On the last seven days I've watched four different movies – a sequence the made me recall my golden days of Festival do Rio (Film Festival of Rio de Janeiro). This inspired me to write some thoughts on the films. Let's go to it!

Charlie Wilson's War
Directed by Mike Nichols. With Tom Hanks, Amy Adams, Julia Roberts. A drama based on a Texas congressman Charlie Wilson's covert dealings in Afghanistan, where his efforts to assist rebels in their war with the Soviets have some unforeseen and long-reaching effects.

I went to watch this one in the cinema with an Estonian friend. I knew nothing about it; I hadn't read or heard anything about the movie; didn't even know it was with Tom Hanks. I went for the programme; I wanted to go to meet this friend, and we went to the cinema. Well, it's a so-so movie. Nothing special. And after watching it I realized that Tom Hanks is the propaganda-boy of America. Everybody loves him – and many all his movies are pro-America: Forrest Gump; Saving Private Ryan; Apollo 13, the TV series Freedom: A History of Us (and, of course, Charlie Wilson's)... these are some that come to my mind now. Ok, one can say that Charlie Wilson's War, although totally anti-Soviet, shows that the US armed the Afghanis, against whom they fought just some years ago. This point is indeed interesting. Maybe the only worthy feature of the film (oh, yeas, and also Julia Roberts getting out of the swimming pool, revealing that she still is a pretty woman). For me it was even more interesting as I watched in Estonia, where a Russian minority lives (and the subtitles were both in Estonian and Russian). All in all, it's not a movie I would recommend. Watch it if there's nothing better.

I am legend
Directed by Francis Lawrence. With Will Smith, Alice Braga, Charlie Tahan. Years after a plague kills most of humanity and transforms the rest into monsters, the sole survivor in New York City struggles valiantly to find a cure.

According to my dad, I would like this one, because I would be "just like Will Smith's character" – don't know in what sense. If it's in the sense that we both love Bob Marley, ok. But this doesn't mean I should like the film. I watched it at home, having downloaded it in the Internet. And it's a good movie, an entertainment – to watch at home when you are bored. Don't see it as nothing special as well. Good special effects – it's really cool to see an empty New York – and that's it. Because the movie seems to go well, but then it starts to decay, and the end is miserable. I've read somewhere that not even the director (?!) liked the ending, and, thus, he would include an alternative ending in the DVD. But if Lawrence did not like it, why keep it that way? Some details: Alice Braga (Anna, in the film) is Brazilian, both in the reality and in the movie; she worked in Cidade de Deus (City of God). And the best detail: Robert Neville (Will Smith, the sole survivor) stole many paintings of MoMA, and hung them on the walls of his house – so cool! I would do it myself. Of course, The Starry Night, by Vincent van Gogh, was one of them. This detail is probably something just a few persons have noticed...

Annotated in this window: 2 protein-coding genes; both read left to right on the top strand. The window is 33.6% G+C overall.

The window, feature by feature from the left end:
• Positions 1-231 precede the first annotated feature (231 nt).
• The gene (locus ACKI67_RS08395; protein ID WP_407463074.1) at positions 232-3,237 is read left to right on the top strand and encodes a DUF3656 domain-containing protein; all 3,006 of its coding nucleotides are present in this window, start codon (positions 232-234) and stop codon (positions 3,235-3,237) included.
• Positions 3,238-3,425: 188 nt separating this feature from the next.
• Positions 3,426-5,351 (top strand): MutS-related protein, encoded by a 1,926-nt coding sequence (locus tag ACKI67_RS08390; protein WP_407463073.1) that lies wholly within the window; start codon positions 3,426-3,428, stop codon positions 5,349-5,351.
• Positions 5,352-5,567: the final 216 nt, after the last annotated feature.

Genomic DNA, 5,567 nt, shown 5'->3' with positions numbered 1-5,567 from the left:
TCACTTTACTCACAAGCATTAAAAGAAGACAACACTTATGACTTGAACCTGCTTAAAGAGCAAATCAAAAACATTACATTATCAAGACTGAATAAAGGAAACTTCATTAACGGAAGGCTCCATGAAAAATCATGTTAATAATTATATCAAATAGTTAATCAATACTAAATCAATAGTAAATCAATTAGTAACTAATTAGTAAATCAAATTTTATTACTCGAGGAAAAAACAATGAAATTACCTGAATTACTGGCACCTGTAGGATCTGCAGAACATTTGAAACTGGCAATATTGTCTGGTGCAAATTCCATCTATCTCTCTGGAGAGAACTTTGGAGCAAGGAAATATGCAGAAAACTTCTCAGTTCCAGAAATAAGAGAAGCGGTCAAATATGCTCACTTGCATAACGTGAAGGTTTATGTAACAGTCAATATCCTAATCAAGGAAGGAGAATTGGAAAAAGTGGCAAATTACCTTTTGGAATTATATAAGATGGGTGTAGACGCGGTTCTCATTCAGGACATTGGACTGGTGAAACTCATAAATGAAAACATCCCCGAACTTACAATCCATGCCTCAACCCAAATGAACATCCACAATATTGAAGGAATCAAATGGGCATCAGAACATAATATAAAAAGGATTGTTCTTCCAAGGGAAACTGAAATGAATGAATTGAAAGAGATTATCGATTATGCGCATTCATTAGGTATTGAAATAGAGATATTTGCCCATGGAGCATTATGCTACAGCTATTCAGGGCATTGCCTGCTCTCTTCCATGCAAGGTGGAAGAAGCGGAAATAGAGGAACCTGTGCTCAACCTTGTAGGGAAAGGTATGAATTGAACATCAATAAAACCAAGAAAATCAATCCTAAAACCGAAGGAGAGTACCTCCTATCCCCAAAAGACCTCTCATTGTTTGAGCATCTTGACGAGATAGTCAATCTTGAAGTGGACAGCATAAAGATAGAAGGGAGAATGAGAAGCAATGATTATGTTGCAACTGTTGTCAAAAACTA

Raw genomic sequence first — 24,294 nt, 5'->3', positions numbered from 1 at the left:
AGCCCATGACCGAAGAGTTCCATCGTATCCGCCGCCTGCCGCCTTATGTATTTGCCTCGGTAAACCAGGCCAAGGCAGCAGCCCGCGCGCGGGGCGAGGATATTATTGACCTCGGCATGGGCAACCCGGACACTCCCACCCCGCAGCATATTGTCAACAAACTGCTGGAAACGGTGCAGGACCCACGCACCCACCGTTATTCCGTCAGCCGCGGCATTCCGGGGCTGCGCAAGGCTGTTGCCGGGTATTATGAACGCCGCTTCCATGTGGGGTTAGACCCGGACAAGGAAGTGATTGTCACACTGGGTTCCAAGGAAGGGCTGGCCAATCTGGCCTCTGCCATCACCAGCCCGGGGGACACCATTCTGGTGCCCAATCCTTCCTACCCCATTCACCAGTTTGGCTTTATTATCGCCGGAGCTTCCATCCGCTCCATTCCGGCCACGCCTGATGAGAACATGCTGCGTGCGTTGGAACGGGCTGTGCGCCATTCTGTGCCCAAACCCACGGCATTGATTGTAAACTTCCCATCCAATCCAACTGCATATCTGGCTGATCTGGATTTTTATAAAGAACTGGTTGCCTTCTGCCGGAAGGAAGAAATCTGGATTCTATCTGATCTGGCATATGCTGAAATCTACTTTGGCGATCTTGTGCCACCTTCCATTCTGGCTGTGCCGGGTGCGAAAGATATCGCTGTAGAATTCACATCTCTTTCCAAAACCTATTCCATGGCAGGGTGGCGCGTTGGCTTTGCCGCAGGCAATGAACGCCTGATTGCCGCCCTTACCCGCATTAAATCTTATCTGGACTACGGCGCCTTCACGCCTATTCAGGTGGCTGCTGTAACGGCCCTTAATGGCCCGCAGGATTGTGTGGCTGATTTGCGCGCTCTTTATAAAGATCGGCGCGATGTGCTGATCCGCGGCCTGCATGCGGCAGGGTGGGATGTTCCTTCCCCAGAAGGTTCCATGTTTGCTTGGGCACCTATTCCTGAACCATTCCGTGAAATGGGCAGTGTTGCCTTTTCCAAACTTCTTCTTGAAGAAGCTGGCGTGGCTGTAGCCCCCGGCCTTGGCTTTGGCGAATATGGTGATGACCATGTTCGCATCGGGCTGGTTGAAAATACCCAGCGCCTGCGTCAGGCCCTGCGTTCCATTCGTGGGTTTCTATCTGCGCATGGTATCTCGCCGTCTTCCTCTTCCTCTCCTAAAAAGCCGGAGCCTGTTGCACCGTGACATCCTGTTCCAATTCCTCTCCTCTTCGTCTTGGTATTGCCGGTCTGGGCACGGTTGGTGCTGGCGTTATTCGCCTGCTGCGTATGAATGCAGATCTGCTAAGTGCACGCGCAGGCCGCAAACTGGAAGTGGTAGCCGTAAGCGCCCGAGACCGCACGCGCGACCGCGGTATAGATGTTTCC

The Singing revolution
Directed by James Tusty. Most people don't think about singing when they think about revolutions. But song was the weapon of choice when, between 1986 and 1991, Estonians sought to free themselves from decades of Soviet occupation. During those years, hundreds of thousands gathered in public to sing forbidden patriotic songs and to rally for independence.

Things got really better with this documentary. I mean, The Singing Revolution, contrary to the other two above, is a great movie, which really touched me. It shows how the new independence of Estonia in 1991 was a non-violent revolution. The act of singing in chorus, and the institution of song festivals where huge masses of Estonians sang, created a sense of national unity/identity that ultimately led to the independence of the country from the Russian dominion. Of course, as a Brazilian, I at once recalled the great Chico Science, who wrote the following verses:

Modernizar o passado é uma evolução musical...
Cadê as notas que estavam aqui?
Não preciso delas!
Basta deixar tudo soando bem aos ouvidos.

O medo dá origem ao mal;
O homem coletivo sente a necessidade de lutar.
O orgulho, a arrogância, a glória enchem a imaginação de domínio.
São demônios, os que destroem o poder bravio da humanidade!

Viva Zapata! Viva Sandino! Viva Zumbi!
Antônio Conselheiro!
Todos os Panteras Negras!
Lampião, sua imagem e semelhança...
Eu tenho certeza, eles também cantaram um dia.
– 'Monólogo ao pé do ouvido', Chico Science –